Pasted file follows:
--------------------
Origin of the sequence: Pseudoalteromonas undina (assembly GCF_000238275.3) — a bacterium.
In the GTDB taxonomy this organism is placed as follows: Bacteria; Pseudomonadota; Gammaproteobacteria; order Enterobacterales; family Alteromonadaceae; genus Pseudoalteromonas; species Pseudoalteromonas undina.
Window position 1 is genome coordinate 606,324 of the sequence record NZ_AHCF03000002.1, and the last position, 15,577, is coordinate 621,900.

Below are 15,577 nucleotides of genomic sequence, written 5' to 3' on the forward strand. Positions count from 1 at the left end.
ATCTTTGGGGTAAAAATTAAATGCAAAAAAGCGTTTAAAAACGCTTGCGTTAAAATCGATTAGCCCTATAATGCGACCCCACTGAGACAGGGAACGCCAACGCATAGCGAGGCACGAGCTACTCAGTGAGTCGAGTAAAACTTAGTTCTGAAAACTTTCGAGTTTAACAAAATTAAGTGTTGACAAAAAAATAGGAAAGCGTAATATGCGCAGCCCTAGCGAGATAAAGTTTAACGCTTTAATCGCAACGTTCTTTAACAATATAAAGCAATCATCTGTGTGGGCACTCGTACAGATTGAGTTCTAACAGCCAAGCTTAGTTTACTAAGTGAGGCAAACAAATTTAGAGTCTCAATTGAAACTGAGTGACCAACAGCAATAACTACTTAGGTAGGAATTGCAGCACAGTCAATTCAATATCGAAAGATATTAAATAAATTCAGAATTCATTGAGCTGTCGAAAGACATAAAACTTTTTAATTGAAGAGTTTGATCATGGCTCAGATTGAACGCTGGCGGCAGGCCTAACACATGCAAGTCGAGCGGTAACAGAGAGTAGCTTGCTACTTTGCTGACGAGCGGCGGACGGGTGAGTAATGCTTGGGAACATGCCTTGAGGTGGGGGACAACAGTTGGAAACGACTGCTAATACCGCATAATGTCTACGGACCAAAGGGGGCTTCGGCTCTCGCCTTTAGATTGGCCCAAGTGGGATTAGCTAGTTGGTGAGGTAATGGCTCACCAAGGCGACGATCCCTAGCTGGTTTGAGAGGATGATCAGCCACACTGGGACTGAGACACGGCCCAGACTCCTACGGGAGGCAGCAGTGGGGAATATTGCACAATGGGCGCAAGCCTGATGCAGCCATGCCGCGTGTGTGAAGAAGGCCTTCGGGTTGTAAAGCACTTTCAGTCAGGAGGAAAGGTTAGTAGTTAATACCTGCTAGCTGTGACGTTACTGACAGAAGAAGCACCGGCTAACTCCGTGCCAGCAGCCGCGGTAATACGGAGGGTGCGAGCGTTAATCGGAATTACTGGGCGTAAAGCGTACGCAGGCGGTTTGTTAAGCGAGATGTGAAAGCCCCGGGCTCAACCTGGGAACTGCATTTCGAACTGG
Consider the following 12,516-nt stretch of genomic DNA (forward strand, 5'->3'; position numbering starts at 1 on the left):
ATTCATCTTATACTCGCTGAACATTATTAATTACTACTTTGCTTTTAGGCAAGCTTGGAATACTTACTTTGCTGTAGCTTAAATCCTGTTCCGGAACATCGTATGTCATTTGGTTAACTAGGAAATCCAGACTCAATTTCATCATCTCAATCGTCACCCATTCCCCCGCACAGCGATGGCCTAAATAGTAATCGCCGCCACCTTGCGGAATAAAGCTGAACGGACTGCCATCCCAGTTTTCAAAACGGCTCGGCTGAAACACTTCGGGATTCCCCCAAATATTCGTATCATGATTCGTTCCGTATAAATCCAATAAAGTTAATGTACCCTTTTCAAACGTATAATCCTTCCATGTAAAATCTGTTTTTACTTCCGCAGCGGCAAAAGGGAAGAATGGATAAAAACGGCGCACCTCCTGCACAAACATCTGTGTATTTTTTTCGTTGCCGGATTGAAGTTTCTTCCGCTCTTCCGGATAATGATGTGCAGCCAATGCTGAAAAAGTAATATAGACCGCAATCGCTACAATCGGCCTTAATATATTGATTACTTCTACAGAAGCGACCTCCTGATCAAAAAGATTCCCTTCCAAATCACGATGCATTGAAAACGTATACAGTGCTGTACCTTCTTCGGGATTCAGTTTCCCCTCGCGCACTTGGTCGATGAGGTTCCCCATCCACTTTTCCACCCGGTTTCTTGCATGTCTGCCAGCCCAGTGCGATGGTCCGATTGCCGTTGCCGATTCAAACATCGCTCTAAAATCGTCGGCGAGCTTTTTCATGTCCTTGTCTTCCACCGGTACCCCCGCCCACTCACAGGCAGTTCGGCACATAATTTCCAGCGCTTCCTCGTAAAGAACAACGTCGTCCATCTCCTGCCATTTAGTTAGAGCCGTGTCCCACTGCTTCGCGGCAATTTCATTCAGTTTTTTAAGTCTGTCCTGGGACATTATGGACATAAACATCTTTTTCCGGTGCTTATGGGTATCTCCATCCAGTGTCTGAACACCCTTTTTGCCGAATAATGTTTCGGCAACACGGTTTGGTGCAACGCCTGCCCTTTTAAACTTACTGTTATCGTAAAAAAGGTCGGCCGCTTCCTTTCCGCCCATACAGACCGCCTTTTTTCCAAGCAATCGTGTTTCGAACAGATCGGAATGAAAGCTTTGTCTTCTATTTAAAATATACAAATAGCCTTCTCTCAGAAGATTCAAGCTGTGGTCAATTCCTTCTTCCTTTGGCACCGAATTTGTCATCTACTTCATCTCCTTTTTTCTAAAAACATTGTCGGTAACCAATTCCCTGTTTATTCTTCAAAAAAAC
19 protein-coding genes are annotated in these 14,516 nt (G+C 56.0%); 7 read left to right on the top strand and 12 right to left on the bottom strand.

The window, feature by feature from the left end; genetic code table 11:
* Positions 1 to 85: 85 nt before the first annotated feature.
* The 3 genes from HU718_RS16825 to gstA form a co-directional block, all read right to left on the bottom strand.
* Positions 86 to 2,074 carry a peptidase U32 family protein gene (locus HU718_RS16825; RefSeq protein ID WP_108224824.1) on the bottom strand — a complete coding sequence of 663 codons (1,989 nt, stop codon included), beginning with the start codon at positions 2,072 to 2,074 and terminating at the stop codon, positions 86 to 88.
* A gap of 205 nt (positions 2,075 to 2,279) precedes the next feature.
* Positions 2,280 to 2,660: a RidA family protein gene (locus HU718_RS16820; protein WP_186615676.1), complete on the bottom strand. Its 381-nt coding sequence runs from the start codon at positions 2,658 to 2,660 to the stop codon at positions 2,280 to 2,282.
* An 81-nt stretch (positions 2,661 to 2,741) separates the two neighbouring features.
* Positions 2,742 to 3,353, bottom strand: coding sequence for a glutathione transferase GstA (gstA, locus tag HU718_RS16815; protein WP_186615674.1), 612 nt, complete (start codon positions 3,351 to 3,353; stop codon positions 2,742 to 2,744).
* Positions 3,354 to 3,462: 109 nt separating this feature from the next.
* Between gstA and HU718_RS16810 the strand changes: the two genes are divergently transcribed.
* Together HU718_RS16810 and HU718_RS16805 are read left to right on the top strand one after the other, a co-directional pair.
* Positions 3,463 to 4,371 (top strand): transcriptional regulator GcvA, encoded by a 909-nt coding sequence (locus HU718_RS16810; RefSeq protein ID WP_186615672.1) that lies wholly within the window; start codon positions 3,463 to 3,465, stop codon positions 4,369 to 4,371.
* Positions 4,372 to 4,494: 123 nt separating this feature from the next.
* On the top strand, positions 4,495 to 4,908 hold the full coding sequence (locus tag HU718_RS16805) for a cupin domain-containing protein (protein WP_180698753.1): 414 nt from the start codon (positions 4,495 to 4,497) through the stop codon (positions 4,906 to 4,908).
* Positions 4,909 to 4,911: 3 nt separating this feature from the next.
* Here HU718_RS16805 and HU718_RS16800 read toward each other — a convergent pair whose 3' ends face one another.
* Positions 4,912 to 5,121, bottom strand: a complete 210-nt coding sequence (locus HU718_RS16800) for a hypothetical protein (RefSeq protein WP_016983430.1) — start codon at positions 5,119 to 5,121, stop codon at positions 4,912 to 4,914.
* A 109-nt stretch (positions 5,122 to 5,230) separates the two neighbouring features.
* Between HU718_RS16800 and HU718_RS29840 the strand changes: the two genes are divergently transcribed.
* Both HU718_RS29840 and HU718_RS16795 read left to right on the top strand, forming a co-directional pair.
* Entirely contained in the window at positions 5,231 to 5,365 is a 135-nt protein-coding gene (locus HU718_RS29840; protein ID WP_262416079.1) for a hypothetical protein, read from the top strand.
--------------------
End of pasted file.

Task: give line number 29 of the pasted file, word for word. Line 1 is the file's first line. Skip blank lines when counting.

* Entirely contained in the window at positions 5,231 to 5,365 is a 135-nt protein-coding gene (locus HU718_RS29840; protein ID WP_262416079.1) for a hypothetical protein, read from the top strand.